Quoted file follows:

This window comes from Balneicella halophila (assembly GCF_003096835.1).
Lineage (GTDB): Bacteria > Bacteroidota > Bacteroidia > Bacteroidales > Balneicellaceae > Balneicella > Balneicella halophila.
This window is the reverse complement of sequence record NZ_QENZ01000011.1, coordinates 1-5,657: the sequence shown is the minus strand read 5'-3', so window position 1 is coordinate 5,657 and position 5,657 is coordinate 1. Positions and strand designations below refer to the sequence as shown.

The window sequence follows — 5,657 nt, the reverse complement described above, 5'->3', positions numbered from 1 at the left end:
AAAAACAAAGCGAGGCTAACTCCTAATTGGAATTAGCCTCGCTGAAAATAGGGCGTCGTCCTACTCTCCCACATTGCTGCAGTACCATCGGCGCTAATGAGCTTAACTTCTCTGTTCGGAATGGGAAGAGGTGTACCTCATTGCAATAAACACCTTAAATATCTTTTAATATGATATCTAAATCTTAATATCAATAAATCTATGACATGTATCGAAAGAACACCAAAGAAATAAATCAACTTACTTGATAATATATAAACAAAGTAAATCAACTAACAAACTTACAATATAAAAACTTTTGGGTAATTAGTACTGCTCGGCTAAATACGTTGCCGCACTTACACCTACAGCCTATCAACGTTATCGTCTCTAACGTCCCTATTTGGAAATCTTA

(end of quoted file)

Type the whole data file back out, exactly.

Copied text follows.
This window comes from Balneicella halophila (assembly GCF_003096835.1).
Lineage (GTDB): Bacteria > Bacteroidota > Bacteroidia > Bacteroidales > Balneicellaceae > Balneicella > Balneicella halophila.
This window is the reverse complement of sequence record NZ_QENZ01000011.1, coordinates 1-5,657: the sequence shown is the minus strand read 5'-3', so window position 1 is coordinate 5,657 and position 5,657 is coordinate 1. Positions and strand designations below refer to the sequence as shown.

The window sequence follows — 5,657 nt, the reverse complement described above, 5'->3', positions numbered from 1 at the left end:
AAAAACAAAGCGAGGCTAACTCCTAATTGGAATTAGCCTCGCTGAAAATAGGGCGTCGTCCTACTCTCCCACATTGCTGCAGTACCATCGGCGCTAATGAGCTTAACTTCTCTGTTCGGAATGGGAAGAGGTGTACCTCATTGCAATAAACACCTTAAATATCTTTTAATATGATATCTAAATCTTAATATCAATAAATCTATGACATGTATCGAAAGAACACCAAAGAAATAAATCAACTTACTTGATAATATATAAACAAAGTAAATCAACTAACAAACTTACAATATAAAAACTTTTGGGTAATTAGTACTGCTCGGCTAAATACGTTGCCGCACTTACACCTACAGCCTATCAACGTTATCGTCTCTAACGTCCCTATTTGGAAATCTTA